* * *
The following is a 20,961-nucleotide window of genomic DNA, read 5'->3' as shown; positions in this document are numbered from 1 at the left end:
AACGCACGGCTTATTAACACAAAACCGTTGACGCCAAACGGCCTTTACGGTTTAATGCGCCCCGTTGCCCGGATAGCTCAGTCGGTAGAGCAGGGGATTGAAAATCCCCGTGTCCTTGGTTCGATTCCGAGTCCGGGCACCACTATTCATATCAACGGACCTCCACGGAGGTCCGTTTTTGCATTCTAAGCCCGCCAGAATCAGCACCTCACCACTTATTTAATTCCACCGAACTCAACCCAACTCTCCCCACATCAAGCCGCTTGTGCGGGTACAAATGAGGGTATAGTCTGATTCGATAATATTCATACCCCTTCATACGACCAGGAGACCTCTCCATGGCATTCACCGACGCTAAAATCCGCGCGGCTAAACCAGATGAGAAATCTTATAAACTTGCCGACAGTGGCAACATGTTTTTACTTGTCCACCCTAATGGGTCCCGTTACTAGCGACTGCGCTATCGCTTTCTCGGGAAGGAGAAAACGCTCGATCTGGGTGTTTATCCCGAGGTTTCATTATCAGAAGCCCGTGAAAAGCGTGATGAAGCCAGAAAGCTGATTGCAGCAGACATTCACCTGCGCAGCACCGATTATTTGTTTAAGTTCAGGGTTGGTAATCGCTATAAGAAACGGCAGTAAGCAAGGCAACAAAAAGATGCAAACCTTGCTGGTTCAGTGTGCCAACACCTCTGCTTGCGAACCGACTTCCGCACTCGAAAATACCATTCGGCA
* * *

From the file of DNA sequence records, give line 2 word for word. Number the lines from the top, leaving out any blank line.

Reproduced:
AACGCACGGCTTATTAACACAAAACCGTTGACGCCAAACGGCCTTTACGGTTTAATGCGCCCCGTTGCCCGGATAGCTCAGTCGGTAGAGCAGGGGATTGAAAATCCCCGTGTCCTTGGTTCGATTCCGAGTCCGGGCACCACTATTCATATCAACGGACCTCCACGGAGGTCCGTTTTTGCATTCTAAGCCCGCCAGAATCAGCACCTCACCACTTATTTAATTCCACCGAACTCAACCCAACTCTCCCCACATCAAGCCGCTTGTGCGGGTACAAATGAGGGTATAGTCTGATTCGATAATATTCATACCCCTTCATACGACCAGGAGACCTCTCCATGGCATTCACCGACGCTAAAATCCGCGCGGCTAAACCAGATGAGAAATCTTATAAACTTGCCGACAGTGGCAACATGTTTTTACTTGTCCACCCTAATGGGTCCCGTTACTAGCGACTGCGCTATCGCTTTCTCGGGAAGGAGAAAACGCTCGATCTGGGTGTTTATCCCGAGGTTTCATTATCAGAAGCCCGTGAAAAGCGTGATGAAGCCAGAAAGCTGATTGCAGCAGACATTCACCTGCGCAGCACCGATTATTTGTTTAAGTTCAGGGTTGGTAATCGCTATAAGAAACGGCAGTAAGCAAGGCAACAAAAAGATGCAAACCTTGCTGGTTCAGTGTGCCAACACCTCTGCTTGCGAACCGACTTCCGCACTCGAAAATACCATTCGGCA